It was the funniest thing I’d ever seen and he proceeded to do it twice more, on separate occasions, with completely different cereal boxes.

Murdoch’s need to destroy things has abated a bit over time, giving the socks and mitts and other small items of clothing in our house cause for joyous celebration. It wasn’t always as easy as taking hold of any bits of material hanging from Murdoch’s mouth, calmly but firmly saying “mine”, and feeling the easy release of his jaw and a sheepish look in his eye as if to say “just kidding”. It used to be all out warfare.

The dramatic scenes that once played out almost daily over mitts or toques held hostage in Murdoch’s unrelenting mouth were not for the faint of heart. Battles ensued at the flick of a switch, usually at the most inconvenient moments. It would happen like this:
Gathering up an armful of laundry from the indoor clothes line which is strung up in a corner of our entryway to capture the heat of the woodstove, I wander by an innocent Murdoch lounging on the couch chewing a piece of cardboard clasped between his front paws. As I head towards the stairs up to our kitchen, there’s the gentle shoomp of a sock falling from my arms and hitting the floor. The sound registers with me at the same time Murdoch hears it. I turn and see his eyes are already locked on the poor helpless thing just lying there. I throw what I’m carrying to safety, flinging my arms towards the baby gate at the top of the stairs as my body is already turning back to the sock.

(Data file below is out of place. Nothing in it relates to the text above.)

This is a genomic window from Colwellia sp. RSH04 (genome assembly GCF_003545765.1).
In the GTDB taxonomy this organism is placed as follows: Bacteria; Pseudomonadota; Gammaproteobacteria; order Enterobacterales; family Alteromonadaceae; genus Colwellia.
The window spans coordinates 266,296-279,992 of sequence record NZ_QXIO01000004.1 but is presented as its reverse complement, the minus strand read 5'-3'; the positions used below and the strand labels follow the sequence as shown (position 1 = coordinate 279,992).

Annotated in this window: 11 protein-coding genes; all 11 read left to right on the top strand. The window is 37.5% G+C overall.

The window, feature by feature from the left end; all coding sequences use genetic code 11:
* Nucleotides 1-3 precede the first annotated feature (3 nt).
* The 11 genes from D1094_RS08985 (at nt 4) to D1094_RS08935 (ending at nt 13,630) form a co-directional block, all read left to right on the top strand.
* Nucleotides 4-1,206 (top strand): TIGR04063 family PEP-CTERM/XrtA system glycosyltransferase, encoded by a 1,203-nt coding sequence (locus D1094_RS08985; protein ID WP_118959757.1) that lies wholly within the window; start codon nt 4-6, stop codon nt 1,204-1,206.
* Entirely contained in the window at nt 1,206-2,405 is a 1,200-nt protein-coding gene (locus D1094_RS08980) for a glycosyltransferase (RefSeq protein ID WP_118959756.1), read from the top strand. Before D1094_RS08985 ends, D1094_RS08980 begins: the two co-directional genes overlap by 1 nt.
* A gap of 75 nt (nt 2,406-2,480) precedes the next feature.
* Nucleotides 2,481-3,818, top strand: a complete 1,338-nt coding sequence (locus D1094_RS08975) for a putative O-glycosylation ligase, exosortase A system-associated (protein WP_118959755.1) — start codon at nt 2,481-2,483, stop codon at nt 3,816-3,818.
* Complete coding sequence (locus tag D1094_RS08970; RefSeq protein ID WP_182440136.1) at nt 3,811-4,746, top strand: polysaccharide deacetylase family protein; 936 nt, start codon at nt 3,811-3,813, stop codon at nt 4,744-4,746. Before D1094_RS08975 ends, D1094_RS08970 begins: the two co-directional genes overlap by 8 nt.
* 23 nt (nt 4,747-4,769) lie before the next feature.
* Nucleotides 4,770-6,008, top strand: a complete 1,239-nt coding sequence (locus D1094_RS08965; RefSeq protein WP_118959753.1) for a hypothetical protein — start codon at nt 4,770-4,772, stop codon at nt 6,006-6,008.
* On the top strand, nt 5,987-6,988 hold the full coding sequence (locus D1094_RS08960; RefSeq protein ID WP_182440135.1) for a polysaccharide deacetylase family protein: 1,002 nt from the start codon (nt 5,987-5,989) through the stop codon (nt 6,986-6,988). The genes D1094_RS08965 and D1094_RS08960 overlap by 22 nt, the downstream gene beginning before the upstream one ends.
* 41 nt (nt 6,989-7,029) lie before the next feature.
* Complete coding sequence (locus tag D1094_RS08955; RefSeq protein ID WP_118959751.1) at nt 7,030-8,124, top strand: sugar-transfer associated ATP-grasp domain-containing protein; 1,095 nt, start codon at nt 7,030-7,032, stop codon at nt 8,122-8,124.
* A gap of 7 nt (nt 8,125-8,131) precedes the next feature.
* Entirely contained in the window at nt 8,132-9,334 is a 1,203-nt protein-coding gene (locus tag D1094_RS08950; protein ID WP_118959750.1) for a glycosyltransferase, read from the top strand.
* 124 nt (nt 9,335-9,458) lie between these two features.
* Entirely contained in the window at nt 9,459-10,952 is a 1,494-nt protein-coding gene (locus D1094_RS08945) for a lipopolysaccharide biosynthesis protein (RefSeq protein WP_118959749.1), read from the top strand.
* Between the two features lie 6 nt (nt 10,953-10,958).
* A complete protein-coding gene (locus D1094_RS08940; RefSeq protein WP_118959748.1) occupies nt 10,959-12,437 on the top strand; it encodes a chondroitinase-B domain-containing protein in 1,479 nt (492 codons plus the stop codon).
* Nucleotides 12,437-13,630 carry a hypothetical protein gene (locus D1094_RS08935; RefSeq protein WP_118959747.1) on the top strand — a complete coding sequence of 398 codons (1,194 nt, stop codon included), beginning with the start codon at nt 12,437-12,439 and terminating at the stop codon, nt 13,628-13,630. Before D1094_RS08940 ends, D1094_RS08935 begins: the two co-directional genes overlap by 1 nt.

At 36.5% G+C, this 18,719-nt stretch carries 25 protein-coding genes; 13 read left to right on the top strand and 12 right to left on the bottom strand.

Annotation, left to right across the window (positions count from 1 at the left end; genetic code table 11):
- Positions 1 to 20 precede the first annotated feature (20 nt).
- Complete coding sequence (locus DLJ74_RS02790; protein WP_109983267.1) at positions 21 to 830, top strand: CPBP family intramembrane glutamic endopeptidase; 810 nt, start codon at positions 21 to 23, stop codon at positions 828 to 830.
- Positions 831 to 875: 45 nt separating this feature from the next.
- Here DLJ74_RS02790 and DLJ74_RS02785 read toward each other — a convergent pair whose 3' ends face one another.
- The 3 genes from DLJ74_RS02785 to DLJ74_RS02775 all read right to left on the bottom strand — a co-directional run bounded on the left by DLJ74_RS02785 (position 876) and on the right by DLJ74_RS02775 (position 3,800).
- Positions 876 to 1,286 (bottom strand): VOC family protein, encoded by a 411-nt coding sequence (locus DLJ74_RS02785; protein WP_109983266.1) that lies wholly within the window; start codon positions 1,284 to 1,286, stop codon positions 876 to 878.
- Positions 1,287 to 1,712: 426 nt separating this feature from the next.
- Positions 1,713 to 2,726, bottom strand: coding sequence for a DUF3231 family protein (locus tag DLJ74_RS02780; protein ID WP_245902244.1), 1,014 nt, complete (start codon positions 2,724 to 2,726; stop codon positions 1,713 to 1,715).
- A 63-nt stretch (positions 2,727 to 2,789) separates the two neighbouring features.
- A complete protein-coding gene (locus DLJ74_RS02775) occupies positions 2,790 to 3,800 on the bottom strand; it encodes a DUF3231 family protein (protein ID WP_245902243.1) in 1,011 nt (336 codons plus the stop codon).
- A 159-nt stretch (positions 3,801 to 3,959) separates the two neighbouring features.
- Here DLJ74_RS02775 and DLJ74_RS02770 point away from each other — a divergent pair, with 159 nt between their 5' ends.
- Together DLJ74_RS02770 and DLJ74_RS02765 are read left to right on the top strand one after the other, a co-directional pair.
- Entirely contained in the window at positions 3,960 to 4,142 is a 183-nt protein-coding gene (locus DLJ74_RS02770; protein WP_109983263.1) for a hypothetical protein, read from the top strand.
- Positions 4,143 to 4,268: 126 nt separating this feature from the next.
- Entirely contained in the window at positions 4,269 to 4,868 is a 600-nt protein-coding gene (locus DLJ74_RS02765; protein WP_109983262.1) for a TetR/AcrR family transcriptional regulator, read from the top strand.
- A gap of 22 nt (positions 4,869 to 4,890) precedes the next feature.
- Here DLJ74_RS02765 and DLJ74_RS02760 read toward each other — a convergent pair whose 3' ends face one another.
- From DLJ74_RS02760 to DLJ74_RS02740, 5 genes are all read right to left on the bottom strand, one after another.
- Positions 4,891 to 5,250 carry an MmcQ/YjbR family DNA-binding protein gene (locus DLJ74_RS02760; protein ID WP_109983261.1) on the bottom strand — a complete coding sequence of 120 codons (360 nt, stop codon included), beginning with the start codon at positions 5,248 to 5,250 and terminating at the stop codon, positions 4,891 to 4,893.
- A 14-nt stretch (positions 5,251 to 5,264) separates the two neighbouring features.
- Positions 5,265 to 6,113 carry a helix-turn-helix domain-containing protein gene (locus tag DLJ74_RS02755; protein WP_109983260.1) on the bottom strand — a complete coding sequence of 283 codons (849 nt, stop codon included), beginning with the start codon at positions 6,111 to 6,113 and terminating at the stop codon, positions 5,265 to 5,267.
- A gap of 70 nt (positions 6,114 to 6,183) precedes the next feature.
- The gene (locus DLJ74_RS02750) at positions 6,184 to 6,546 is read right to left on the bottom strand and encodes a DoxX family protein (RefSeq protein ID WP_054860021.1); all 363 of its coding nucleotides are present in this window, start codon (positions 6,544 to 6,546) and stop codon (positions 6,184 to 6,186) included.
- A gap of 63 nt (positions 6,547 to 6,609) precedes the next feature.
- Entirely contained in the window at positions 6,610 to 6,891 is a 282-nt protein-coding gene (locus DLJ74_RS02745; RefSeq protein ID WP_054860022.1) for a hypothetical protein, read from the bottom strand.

Like a slow motion scene in an adventure movie, the world has shrunk to our entryway as Murdoch leaps from the couch and I take my first frantic step towards the centre of the room where the sock lies completely exposed. “Murdoch, nooo!” I yell as I see the focus in his eyes and he closes the distance. He is half a step away and I am almost on top of him. I throw myself forward to make up the extra distance and reach with my hand but his teeth are already unsheathed and my finger just brushes the edge of the sock as his mouth closes around it. If I’m too slow, it will disappear completely behind his steel trap jaw, so I lunge again and snag a tiny corner of material. My thumb and forefinger turn white as they hold on with all the strength they can muster.